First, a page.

This week, earnings season has gotten off to a strong start with tech giants
energizing the sector after posting better-than-expected results. But are robust earnings the answer to keeping investors' attention on those tech darlings of 1999? Where is that Y2K correction, anyway?
By midday, last night's earnings reports were driving the market. "Tech is the leading story of the morning," said Robert Harrington, co-head of block trading at
, referring to the IBM's strong results. "Tech has had good news but it's not as 'up, up, and away' as it used to be, especially in the Internet stocks. The activity is probably news-specific at this point."
Nasdaq Composite Index
was up 4 to 4155, clinging to positive territory on strong gains from Apple, which was bouncing, 13 1/2, or 13%, to 117 7/16.
was losing 14 1/4, or 31.4%, to 31 1/8 after posting soft fourth-quarter revenue.
TheStreet.com Internet Sector
index was slipping 4 to 1128.
was dragging 13 1/8, or 3.6%, to 350 7/8, while
was off 1 1/16, or 1.6%, to 63 13/16, despite a solid earnings report.
Although earnings maybe the force behind today's trading, some Wall Street insiders continue to wonder if there's any reason not to stay tech-happy after experiencing a hitch-less millennium date change. "The big surprise for the tech sector will be if the slowdown in spending doesn't occur," said Brian Gilmartin, portfolio manager for
Trinity Asset Management
. "That's where you'll get continued upside in technology."
And with investors pumping cash into the equity market as companies continue to beat the consensus numbers, there doesn't look to be an end to the tech boom, at least anytime soon. "The indications from the conference calls are that the first quarter will continue to be strong because the normal seasonal downturn that we usually see in the first quarter, already occurred in the fourth quarter," said Gilmartin.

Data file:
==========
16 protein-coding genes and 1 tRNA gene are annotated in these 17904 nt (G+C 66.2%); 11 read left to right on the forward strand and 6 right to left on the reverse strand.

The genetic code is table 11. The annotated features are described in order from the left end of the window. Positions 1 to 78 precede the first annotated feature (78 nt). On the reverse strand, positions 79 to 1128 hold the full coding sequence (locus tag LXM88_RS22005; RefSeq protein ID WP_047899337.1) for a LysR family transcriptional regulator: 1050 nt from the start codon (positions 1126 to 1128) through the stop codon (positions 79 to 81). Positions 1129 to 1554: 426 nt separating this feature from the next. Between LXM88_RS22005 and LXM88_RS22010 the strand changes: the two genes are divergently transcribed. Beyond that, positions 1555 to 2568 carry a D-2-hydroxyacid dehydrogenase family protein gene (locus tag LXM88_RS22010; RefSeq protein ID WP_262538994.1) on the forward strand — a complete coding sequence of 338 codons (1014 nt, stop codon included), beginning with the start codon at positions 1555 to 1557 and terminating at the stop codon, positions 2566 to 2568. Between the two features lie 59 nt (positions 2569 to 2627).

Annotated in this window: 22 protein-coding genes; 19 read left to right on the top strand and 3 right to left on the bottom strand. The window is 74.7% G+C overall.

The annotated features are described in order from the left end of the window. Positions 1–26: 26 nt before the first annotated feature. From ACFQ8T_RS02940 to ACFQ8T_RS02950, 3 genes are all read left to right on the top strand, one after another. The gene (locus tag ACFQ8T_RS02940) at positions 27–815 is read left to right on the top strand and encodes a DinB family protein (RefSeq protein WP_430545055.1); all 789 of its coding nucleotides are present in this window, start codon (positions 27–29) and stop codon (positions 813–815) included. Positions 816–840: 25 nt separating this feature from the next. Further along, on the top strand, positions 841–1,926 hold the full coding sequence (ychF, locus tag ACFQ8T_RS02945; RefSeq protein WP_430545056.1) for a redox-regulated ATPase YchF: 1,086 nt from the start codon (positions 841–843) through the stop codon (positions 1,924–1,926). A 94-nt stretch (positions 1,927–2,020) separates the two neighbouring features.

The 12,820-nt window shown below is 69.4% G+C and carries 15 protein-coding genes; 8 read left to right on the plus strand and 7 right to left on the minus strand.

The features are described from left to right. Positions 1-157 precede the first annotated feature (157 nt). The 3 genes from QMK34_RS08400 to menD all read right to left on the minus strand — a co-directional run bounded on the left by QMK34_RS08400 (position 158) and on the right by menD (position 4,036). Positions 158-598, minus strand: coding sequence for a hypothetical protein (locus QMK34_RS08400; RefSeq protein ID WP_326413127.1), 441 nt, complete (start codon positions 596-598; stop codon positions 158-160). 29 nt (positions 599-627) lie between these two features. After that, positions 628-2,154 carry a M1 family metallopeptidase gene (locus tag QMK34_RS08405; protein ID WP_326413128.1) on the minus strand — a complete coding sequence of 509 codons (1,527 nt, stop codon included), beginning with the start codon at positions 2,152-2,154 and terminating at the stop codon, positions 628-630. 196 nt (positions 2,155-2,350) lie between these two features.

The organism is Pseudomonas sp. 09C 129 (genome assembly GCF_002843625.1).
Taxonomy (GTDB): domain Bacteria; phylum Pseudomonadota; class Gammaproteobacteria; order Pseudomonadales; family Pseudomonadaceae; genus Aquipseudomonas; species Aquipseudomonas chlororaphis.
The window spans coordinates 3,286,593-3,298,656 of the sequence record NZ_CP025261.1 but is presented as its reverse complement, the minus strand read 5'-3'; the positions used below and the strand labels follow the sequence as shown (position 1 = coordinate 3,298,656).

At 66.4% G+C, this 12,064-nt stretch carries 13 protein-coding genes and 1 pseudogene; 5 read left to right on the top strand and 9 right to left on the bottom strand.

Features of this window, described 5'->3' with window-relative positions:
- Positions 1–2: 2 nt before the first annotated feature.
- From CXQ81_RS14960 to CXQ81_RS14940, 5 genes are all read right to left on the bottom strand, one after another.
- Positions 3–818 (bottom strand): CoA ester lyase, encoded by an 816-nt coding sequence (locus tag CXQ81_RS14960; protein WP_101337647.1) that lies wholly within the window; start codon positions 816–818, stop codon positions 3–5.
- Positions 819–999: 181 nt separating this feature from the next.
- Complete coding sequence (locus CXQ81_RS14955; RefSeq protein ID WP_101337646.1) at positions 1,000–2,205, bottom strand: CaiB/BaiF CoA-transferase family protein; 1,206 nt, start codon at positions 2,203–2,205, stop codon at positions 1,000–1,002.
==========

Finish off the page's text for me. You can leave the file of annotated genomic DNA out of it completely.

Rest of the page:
For now, it seems as if the brief rotation out of tech and into more cyclical sectors has stalled out. But Gilmartin said he has seen a rotation within the tech sector itself. "You've seen a shift. The typical momentum stocks, such as
, are continuing to do well but you're seeing some of the beaten-down names, like IBM,
, come back."
In Nasdaq trading,
was soaring 30 5/8, or 14.3%, to 245 1/2 after reporting stellar fourth-quarter earnings and a 2-for-1 stock split.
meeting only a little more than two weeks away and a likely rate hike looming, investors seem to be shrugging off their usual fears. "I think interest rates are being ignored because there is no inflation," said Gilmartin. "Probably, if we get to 7% on the 30-year, we'll see equity prices and market valuations taking note of that."
And with a strong global economy comes financial strength for companies. "Basically, a lot of companies are being able to raise their prices on their products, which they haven't been able to do since 1994 and 1995," Gilmartin said. "
have made announcements that they would raise prices on some of their product lines."
In midday trading activity, cyclical stocks were struggling, with the
Morgan Stanley Cyclical Index
Dow Jones Industrial Average
was sinking 190, or 1.7%, to 11,299, with
Procter & Gamble
holding the index down.
index was declining 15, or 1%, to 1441, while the smaller-cap
was moving up 2 to 522.
Breadth was negative on moderate volume.
New York Stock Exchange:
1,069 advancers, 1,868 decliners, 667 million shares. 74 new 52-week highs, 87 new lows.
Nasdaq Stock Market:
1,875 advancers, 2,087 decliners, 1.15 billion shares. 340 new highs, 47 new lows.
For a look at stocks in the midsession news, see Midday Movers, published separately.